We got to Australia two weeks ago, and tomorrow we're going to China. How about that.
Our adventures began in the city of Melbourne, a sprawling town of some 4 million (approximately the whole of NZ) in the middle of the southern coast. Our friend Petra's uncle John met us at the airport, holding tiny liscense plates with our names on them. John is a great guy, and a generous host. We spent four days touring around Melbourne and environs with him and his partner Sue.
Inside the city we saw a variety of new and old neighborhoods, ranging from the young and upscale but not too upscale St. Kilda beach, to the terrifying Docklands, where they paved the old wharf and put up gigantic apartment towers. Melbourne is developing at an insane pace, due largely to a boom in the resources economy, as Australia digs up everything that China will buy to fuel its own insane growth. How about that. (Speaking of China, read the weblog of our friend Ian, whom we'll be seeing soon: www.ian-in-shanghai.com).
Outside of town, we took a trip to Montsalvat, an artists' colony established around the turn of the last century by a Swiss architect. The materials were salvaged from various constructions and demolitions in and around Oz (yes, short for Australia) at the time, and the feel of it is right between a medieval village and a medieval castle. My personal favorite was the make-your-own guitar workshop, where classes were in progress. Seeing the room full of raw timber that would become acoustic guitars was pretty amazing.
We also got a driving tour of the bay, including a ferry ride across the channel, and a view of the water from Arthur's Seat, a large hill/small mountain on the east side of the bay. We can not thank John and Sue enough for their wonderful hospitality!
Then Jo and I took off for even more driving, renting a car and checking out the Great Ocean Road, which stretches a few hundred kilometers west of the city. Great, Ocean, and Road pretty well describe it. We stopped at the 12 Apostles, the main tourist attraction on the Road: they are large pieces of rocky land that erosion has separated from the nearby land, standing by the shore. There are only 8 left, as erosion has overdone things a little. However, the really nice stops were the unexpected and less common ones, including a beach with beautiful rock formations that looked like sand drip castles, or petrified roots; clay cliffs with a rainbow of earthtones just below us, and a view of the sea; canoeing in the first Aborignal-owned nature preserve in Victoria, where we saw pelicans, ibises (ibes?), egrets, herons, shags, and more.
Back in Melbourne, we stayed with a guy named Steve, who we found through Hospitality Club (dot org). Our respective schedules meant that we barely got to see Steve, but he lived on a tram line convenient to the Chinese embassy, where we blew a fair amount of time getting our visas, and to the East Brunswick Club, where we got to take in a concert by Love Is All, one of our favorite Swedish bands (definitely see them if you haven't -- so rad!), and Cut Off Your Hands, a pretty solid group from Auckland, NZ (the live show is better than the cd, should you get to hear it). That was a long sentence. Sorry. From what little we did see of Steve, we can confidently report that he is a really nice, cool guy, and we wish we'd seen more of him. Thanks, Steve.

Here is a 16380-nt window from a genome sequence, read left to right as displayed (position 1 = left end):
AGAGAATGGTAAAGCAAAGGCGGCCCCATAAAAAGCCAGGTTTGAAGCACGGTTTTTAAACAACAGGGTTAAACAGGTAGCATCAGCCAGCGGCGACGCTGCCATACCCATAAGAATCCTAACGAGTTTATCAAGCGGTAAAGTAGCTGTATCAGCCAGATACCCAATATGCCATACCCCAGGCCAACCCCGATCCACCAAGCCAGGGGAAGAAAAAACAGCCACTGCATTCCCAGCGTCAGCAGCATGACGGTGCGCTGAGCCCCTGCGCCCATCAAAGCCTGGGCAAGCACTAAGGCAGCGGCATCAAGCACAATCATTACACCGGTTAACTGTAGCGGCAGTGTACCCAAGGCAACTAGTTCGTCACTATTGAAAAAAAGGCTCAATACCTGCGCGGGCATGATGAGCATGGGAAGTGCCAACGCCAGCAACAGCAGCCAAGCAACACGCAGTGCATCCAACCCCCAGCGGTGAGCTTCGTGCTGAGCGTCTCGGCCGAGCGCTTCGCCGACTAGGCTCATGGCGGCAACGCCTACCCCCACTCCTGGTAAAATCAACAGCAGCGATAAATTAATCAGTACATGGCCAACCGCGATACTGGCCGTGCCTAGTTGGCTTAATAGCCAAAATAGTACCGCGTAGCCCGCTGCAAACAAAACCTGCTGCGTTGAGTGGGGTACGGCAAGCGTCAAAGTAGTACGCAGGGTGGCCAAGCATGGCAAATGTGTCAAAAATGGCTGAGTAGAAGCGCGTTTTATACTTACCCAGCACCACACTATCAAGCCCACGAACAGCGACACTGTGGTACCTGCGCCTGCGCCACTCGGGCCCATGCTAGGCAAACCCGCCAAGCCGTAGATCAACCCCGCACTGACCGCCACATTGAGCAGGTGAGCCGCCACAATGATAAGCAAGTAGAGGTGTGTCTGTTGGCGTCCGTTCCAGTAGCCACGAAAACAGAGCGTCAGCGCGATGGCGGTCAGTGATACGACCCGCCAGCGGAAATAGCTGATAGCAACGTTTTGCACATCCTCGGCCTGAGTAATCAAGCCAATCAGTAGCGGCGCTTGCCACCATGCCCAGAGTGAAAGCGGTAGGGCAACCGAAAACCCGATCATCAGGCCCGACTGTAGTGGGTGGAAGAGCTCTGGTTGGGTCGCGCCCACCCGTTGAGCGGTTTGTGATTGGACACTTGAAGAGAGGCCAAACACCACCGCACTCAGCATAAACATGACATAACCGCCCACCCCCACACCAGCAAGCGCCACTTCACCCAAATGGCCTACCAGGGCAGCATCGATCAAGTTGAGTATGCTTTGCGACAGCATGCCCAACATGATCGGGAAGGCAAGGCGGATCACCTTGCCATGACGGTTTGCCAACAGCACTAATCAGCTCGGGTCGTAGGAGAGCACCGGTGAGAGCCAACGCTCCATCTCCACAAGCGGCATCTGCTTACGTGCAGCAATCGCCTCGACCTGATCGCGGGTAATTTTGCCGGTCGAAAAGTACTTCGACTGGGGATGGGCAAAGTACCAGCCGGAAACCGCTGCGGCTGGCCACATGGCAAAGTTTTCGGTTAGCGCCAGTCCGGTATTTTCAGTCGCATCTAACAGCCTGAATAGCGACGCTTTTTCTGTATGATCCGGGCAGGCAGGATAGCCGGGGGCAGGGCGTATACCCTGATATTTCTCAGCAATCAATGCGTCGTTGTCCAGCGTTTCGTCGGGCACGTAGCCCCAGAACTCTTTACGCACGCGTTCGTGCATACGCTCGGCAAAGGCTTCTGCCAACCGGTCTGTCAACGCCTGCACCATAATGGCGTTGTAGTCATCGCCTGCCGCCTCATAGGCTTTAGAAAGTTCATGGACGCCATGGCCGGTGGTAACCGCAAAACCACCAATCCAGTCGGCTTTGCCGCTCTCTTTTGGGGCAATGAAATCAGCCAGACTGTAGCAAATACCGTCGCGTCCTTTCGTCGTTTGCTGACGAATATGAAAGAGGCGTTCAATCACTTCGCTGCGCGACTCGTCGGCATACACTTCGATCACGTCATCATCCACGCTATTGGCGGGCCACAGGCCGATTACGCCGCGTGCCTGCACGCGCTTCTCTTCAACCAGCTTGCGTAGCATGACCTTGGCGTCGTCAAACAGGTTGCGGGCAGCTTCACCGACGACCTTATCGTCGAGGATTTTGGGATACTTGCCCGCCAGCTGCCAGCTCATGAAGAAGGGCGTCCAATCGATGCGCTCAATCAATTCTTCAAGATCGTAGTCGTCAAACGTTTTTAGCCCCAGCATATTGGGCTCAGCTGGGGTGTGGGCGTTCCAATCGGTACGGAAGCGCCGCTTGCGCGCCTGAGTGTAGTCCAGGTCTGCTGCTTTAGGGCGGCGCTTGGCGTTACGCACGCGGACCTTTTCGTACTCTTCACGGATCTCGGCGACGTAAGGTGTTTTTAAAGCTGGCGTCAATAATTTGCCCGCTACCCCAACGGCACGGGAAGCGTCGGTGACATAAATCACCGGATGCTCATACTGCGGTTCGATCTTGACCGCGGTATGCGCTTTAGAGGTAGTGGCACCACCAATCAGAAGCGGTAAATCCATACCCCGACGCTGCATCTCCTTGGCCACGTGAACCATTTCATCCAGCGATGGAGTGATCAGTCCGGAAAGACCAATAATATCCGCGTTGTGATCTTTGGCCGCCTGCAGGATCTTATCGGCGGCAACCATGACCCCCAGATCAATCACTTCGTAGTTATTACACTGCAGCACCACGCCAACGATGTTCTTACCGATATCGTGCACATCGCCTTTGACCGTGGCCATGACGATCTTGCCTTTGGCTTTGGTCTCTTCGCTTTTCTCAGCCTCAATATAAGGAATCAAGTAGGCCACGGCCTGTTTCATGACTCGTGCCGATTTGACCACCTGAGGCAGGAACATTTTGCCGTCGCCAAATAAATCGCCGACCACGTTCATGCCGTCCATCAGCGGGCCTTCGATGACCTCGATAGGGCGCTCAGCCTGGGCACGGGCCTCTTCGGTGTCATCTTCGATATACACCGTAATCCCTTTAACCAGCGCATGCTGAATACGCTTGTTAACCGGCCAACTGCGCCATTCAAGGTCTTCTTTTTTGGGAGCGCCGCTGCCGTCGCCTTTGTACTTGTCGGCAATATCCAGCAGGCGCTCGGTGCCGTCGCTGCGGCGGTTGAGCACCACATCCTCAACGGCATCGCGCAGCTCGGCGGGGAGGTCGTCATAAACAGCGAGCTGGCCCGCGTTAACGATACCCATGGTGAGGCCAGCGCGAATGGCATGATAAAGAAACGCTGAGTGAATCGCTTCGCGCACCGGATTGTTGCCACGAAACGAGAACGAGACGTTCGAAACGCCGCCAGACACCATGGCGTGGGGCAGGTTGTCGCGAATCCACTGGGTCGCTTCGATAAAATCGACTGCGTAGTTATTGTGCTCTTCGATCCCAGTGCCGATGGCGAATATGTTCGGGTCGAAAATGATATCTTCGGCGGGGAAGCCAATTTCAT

While staying at Steve's, we did some basic city wandering, museums, the botanic garden, the war shrine. It went by pretty quickly, and we got up wicked early (again) for a flight to Alice Springs, a town of 27,000 located right in the middle of the desert. Here we are staying with Ian and Trish, the couple who hosted Joanna in Atherton (in northeastern AU) while she was studying abroad here in college. They moved to Alice a year ago, and so here we are, where it is always over 90 deg F, and often over 100. But it's a dry heat.
We spent the first few days driving over unsealed roads through the desert in their 4x4, stopping at beautiful gorges and waterholes, as well as the former Lutheran Mission of Hermannsburg, now home to an excellent Aboriginal art collection. The proprietor gave us a great talk on what it all meant. You should really look into this stuff.
Then, as in Melbourne, we rented a car for a long trip. This time the destintations were Uluru (Ayer's Rock), Kata Tjuta (the Olgas), and Watarrka (King's Canyon), three of the best things the desert has to offer. Uluru is an astoungingly huge red rock sitting all by itself in the middle of nowhere. It has a lot of significance in Aborignal culture -- disrespectful tourists climb it; respectful tourists walk around it, which we did as the sun was setting. We also got up quite early to come see the sun rise, which was a lovely event, though saturated with other tourists.
Kata Tjuta is a series of smaller rocks domes that we hiked in between (also no climbing!), and Watarrka is a great (smallish) canyon where we did the rim hike. The great surprise there, besides the gorgeousness of it, was the side hike to the Garden of Eden, a swimming hole where we hopped in, and then dried on a sunny rock. The whole area is like but unlike the US South-West.
One noteworthy stop on the way was Stuart's Well, a "town" consisting just of camping and tourism stuff, where we caught a free performance of Dinky the Dingo. Dinky is a wonderful dog that, when someone plays the piano, hops up on the keyboard and "sings" and "plays". Though not exactly "musical" the performance, with Jo on the piano, was "awesome" and "hilarious". Dinky has raised over $11,000 for the Royal Flying Doctors. We took a video.
Now back in Alice, we are relaxing, organizing, and packing for the trip to China. We can not thank Ian and Trish enough for their wonderful hospitality, too! Tonight we're going to see some Aussie rules football in town, and that will be that.